Here's the start to another great urban fantasy series, The Hollows, with Rachel Morgan the witch, Jenks the pixy and Ivy the vampire. Of course there are also elves, demons, shape-shifters, and fairies (nasty little creatures).  There are fourteen books total - I confess that I haven't read the last one yet even though I've had it for a while, because I just don't want the story to end. I did start re-reading them from the beginning since I tend to read very fast and I wanted to make sure I caught every nuance before finishing up the series. As with the other series I've recommended, I envy those of you who have yet to start. Enjoy the journey into The Hollows!

Friday, April 3, 2015

Blogging A to Z - C

Author: Connelly, Michael and Connolly, John
Both mystery writers, names different by just one letter, but oh so different in style. Michael Connelly writes in the police procedural vein but with more depth and characterization and features Harry Bosch, an LAPD cop, while John Connolly tells us about Charlie Parker, a former cop turned private investigator whose stories have definite supernatural overtones.  Both writers excel in drawing you into the worlds they have created, albeit with much different moods and themes. For M. Connelly, start with The Black Echo.  The first Charlie Parker book is Every Dead Thing. You can't go wrong with either one.

Book:  Carrion Comfort by Dan Simmons
Winner of numerous awards, including the Bram Stoker Award and the British Fantasy Award, this novel is a different take on vampires. These creatures feed off emotions and violence rather than blood and have been doing so for a very long time. While it's true that at over 700 pages the book probably could have used some editing, it kept my attention the entire time and I recommend it for fans of horror.  Stephen King called Carrion Comfort one of the greatest horror novels of the 20th century, and I think that says something.  (Dan Simmons is another of my favorite authors - he writes in almost every genre and rarely comes up with a dud.)

Thursday, April 2, 2015

Blogging A to Z - B

Author:  Butcher, Jim
I used to read quite a bit of science fiction, but was never really one for fantasy.  You know, swords and sorcery fantasy. When I found Urban Fantasy, however, I was all over it. And no-one writes better urban fantasy than Jim Butcher. Seriously. Harry Dresden is one of the best characters of all time, and his supporting cast members are no slouches. This is one author that I always pre-order and have never been disappointed. I have read his other books as well, but Harry is my favorite. If you like urban fantasy and have not read Butcher yet, start with Storm Front and work your way up to the latest.

Book:  Bitten by Kelley Armstrong (Women of the Otherworld, Book 1)
More urban fantasy, but very different from the Dresden Files. I chose this book since it was the first in a series that I've enjoyed (and I already used my "A" author). Unlike most series which focus on a main character, the Women of the Otherworld focuses on a group of women (and men) letting each one have a few novels where they are primary. It's an interesting way to approach the series concept and I like it. Often with just one main character you run out of material, but by spreading it out to an entire world of characters, you've got more room to explore. The first installment introduces us to Elena, the only female werewolf and the rest of her pack. I read the entire series and while some books were better than others, they were all entertaining reads.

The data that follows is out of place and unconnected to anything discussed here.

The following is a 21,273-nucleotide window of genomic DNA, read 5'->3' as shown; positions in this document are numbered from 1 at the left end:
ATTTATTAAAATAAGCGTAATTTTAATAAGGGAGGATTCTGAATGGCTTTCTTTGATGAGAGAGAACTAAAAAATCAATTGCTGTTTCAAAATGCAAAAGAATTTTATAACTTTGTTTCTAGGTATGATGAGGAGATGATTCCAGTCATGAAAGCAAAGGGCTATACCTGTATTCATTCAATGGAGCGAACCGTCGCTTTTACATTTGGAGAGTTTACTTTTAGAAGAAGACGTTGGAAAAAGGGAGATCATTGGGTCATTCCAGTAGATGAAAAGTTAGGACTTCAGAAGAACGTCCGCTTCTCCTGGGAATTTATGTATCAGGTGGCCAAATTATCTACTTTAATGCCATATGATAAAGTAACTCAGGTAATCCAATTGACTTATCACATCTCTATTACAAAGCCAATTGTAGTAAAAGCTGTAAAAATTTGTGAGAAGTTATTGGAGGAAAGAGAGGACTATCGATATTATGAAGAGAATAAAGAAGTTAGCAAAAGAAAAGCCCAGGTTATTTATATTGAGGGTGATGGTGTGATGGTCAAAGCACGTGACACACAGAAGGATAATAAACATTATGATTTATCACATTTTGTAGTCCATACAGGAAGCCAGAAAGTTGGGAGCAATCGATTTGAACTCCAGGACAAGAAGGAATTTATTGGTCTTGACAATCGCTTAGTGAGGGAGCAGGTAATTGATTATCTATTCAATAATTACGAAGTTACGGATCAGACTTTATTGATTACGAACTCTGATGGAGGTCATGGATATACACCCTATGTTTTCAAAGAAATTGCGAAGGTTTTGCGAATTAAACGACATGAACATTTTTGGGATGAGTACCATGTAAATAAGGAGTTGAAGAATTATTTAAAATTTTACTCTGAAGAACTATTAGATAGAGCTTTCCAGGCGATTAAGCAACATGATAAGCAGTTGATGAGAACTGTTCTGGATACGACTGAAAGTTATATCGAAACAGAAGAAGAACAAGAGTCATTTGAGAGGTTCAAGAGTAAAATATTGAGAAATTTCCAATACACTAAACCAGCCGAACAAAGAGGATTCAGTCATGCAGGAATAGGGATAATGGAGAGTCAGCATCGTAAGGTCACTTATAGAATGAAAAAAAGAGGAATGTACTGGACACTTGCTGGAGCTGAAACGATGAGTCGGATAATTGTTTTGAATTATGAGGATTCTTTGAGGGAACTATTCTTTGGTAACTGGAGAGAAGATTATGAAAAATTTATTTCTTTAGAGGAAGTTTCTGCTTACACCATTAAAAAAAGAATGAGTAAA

Wednesday, April 1, 2015

Blogging A to Z - A

And we're off!  I've never done anything like this before, but here goes.  First, welcome to anyone who is stopping by here for the first time (or the second or third...). My posts are mainly about my crafting, menu planning, or my 101 things I want to do.  On a personal note, I'm a 50-something Project Director from Everett (north of Seattle), Washington and counting the days until I can retire, hopefully to the Oregon Coast. Married with 3 children, 2 grandchildren and 1 very spoiled Pembroke Welsh Corgi.

So let's get started with Books and Authors.

Author:  Asimov, Isaac
I have always loved science-fiction. I think the first SF book I read was Journey to the Mushroom Planet in 3rd or 4th grade. It was a shared love with my dad and one of the first adult authors he introduced me to (after Heinlein) was Isaac Asimov. From the Foundation series to I, Robot to Lije Bailey and R. Daneel Olivaw. Just thinking about these stories (and Isaac) brings back fond memories of discussing them with my dad.

Book:  A Prayer for Owen Meany by John Irving
Absolutely one of the best books I have ever read, and I've read a lot. I read this back when it first came out (1989) in hardback (which was rare, because I usually couldn't afford them) but I had enjoyed his earlier works so I splurged. I do a lot of reading on the bus to and from work, and quickly found that this is NOT a good book to read in public. Considering my uncontrollable laughter at the nativity scene and my open sobbing during other parts, it just was not a wise decision to read this where other people could see/hear me. This is also one of the few books that I've read more than once. For me to do that, well, it just doesn't happen very often. If you haven't read this before, I envy you. Grab it now, and introduce yourself to the world of God's Instrument, Owen Meany, and his best friend, John Wheelwright. You won't be sorry.